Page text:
Thursday July 19th To Saturday July 21st remained in camp on the banks of the " Sweet water " as there was tolerable good grass- Not having much to do, on Friday, Lyman and myself went out west about six miles to the mountains for a hunt- During the day we saw at least one hundred Antelope; but as we were in pursuit of Buffalo, we gave them but little attention- At about nine o'clock in the morning we discovered a very large bull, about two miles from us- he was alone, and as the country was undulating, and many small ridges and ravines, we were enabled to advance towards him, unperceived- He was feeding, and slowly traveling about for some time, when he passed down a small ravine, and laid down- We saw his position at a distance, and managed to get within less than twelve rods of him unperceived- My rifle was a double "shooter", and Lyman’s was single- he was still lying on the ground, broadside to us, when I leveled, fired and hit him as I supposed at, or near the heart, (for we both saw where the ball struck by the dust that arose) and as he sprung to his feet, Lyman fired, hitting him a little back of where my ball took effect, and at the same time I fired my second shot, wounding him severely- Notwithstanding he was mortally wounded, he succeeded in making his escape from us- As we were returning towards camp in the afternoon, we espied another large bull coming towards the mountain from the river- He was more than two miles off when we first saw him, so that we were enable to conceal ourselves from him, and at the same time keep in front of him, so as to bring him directly towards us- he was passing up a ravine and coming directly towards us- We were concealed behind a little prominence, so that he did not discover us until within six rods of us, when we fired at the region of his heart, all three of the balls taking effect within four inches of each other- he picked and came very near falling; but we found that we had hit him to high up in the body, and although he was but just able to get away from us and he made his escape- As it was near night, and we were some six or seven miles from camp, we thought it best to leave him - He probably died before we arrived at camp- Thus ended one of the most exhilarating hunts I ever had- We left camp on Saturday and traveled twenty six miles including some four miles traveled Thursday morning-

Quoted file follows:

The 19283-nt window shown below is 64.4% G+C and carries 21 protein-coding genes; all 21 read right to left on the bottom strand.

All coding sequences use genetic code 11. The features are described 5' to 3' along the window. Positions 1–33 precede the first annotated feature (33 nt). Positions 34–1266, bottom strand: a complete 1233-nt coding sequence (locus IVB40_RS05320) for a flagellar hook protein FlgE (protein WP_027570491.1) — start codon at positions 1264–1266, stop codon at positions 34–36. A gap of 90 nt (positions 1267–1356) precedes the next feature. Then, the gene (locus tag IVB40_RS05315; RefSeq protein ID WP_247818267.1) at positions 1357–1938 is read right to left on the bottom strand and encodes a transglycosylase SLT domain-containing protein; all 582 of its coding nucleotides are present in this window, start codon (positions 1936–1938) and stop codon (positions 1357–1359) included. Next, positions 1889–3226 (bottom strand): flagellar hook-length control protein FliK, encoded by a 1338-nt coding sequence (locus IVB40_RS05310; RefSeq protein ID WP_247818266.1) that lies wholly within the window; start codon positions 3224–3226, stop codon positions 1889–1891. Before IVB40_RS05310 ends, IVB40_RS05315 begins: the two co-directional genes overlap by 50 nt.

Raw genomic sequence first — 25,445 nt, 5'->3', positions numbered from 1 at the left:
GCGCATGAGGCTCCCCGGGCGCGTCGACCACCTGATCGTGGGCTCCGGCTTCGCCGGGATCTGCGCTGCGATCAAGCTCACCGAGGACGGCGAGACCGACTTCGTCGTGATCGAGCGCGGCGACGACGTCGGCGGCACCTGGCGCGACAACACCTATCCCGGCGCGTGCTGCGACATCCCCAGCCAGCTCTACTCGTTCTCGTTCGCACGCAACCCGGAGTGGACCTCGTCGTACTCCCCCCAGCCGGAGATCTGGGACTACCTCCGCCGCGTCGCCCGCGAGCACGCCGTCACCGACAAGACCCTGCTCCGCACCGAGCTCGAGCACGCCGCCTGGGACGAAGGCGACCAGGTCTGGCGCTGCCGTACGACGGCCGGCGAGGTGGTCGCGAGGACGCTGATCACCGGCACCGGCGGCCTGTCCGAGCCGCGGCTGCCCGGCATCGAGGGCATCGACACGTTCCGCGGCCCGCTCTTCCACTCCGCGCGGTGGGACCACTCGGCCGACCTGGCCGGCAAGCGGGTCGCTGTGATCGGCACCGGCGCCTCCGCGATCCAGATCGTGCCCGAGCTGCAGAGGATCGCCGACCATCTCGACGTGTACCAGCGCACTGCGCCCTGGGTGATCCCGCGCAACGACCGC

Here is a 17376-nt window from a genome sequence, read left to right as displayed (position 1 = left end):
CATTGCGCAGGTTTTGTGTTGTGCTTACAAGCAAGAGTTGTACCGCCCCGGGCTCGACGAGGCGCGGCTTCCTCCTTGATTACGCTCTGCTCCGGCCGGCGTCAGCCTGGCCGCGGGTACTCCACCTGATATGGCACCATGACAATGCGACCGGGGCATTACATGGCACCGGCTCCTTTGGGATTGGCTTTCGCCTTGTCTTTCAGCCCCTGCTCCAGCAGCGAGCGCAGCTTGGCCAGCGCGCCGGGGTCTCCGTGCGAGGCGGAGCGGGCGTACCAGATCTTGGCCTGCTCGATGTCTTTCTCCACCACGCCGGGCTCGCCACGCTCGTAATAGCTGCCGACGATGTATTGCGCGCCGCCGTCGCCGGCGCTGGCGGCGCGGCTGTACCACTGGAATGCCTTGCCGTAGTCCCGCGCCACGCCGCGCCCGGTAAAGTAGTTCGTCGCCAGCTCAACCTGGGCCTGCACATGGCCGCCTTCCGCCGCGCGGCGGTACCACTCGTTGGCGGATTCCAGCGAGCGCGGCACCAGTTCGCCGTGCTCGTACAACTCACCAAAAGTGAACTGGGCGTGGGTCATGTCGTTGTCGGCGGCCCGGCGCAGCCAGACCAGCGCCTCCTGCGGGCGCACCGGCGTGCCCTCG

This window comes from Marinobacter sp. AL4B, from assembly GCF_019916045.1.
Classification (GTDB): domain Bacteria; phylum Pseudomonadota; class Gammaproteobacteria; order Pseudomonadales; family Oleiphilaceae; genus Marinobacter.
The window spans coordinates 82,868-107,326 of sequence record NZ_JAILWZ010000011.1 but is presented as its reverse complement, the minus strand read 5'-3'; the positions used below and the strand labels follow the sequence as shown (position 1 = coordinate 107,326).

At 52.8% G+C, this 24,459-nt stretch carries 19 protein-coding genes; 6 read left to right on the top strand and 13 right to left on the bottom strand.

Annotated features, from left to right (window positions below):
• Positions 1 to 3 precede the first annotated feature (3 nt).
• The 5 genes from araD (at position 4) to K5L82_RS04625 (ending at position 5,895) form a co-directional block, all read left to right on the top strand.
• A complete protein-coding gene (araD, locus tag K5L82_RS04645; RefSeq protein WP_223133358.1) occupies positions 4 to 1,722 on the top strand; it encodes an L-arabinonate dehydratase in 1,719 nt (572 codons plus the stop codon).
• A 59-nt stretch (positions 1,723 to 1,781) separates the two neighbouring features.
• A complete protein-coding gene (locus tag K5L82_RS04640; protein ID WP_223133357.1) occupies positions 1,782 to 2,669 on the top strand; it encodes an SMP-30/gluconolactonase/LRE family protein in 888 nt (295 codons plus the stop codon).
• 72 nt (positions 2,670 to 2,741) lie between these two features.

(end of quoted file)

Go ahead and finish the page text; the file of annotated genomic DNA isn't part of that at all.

July 22, 1849